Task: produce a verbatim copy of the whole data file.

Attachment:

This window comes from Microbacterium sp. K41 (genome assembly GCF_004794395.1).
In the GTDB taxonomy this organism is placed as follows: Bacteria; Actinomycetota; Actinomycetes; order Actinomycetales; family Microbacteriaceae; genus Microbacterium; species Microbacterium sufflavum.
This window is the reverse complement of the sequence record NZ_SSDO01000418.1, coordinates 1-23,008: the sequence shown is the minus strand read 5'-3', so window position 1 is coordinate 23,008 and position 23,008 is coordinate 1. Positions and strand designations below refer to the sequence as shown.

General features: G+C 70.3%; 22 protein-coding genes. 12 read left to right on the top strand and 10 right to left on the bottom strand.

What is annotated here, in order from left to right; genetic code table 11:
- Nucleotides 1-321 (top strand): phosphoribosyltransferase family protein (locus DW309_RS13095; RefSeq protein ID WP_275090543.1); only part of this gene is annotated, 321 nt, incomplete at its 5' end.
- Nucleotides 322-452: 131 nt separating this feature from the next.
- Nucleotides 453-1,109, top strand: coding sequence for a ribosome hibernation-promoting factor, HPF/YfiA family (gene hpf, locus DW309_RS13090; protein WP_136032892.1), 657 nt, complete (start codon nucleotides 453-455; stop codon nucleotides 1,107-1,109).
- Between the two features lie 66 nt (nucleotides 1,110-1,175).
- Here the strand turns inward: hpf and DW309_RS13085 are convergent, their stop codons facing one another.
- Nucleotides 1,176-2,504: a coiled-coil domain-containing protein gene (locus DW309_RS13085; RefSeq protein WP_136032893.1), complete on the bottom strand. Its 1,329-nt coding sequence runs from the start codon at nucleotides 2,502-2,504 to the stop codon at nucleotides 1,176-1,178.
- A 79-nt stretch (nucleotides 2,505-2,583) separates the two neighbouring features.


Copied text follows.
This window comes from Microbacterium sp. K41 (genome assembly GCF_004794395.1).
In the GTDB taxonomy this organism is placed as follows: Bacteria; Actinomycetota; Actinomycetes; order Actinomycetales; family Microbacteriaceae; genus Microbacterium; species Microbacterium sufflavum.
This window is the reverse complement of the sequence record NZ_SSDO01000418.1, coordinates 1-23,008: the sequence shown is the minus strand read 5'-3', so window position 1 is coordinate 23,008 and position 23,008 is coordinate 1. Positions and strand designations below refer to the sequence as shown.

General features: G+C 70.3%; 22 protein-coding genes. 12 read left to right on the top strand and 10 right to left on the bottom strand.

What is annotated here, in order from left to right; genetic code table 11:
- Nucleotides 1-321 (top strand): phosphoribosyltransferase family protein (locus DW309_RS13095; RefSeq protein ID WP_275090543.1); only part of this gene is annotated, 321 nt, incomplete at its 5' end.
- Nucleotides 322-452: 131 nt separating this feature from the next.
- Nucleotides 453-1,109, top strand: coding sequence for a ribosome hibernation-promoting factor, HPF/YfiA family (gene hpf, locus DW309_RS13090; protein WP_136032892.1), 657 nt, complete (start codon nucleotides 453-455; stop codon nucleotides 1,107-1,109).
- Between the two features lie 66 nt (nucleotides 1,110-1,175).
- Here the strand turns inward: hpf and DW309_RS13085 are convergent, their stop codons facing one another.
- Nucleotides 1,176-2,504: a coiled-coil domain-containing protein gene (locus DW309_RS13085; RefSeq protein WP_136032893.1), complete on the bottom strand. Its 1,329-nt coding sequence runs from the start codon at nucleotides 2,502-2,504 to the stop codon at nucleotides 1,176-1,178.
- A 79-nt stretch (nucleotides 2,505-2,583) separates the two neighbouring features.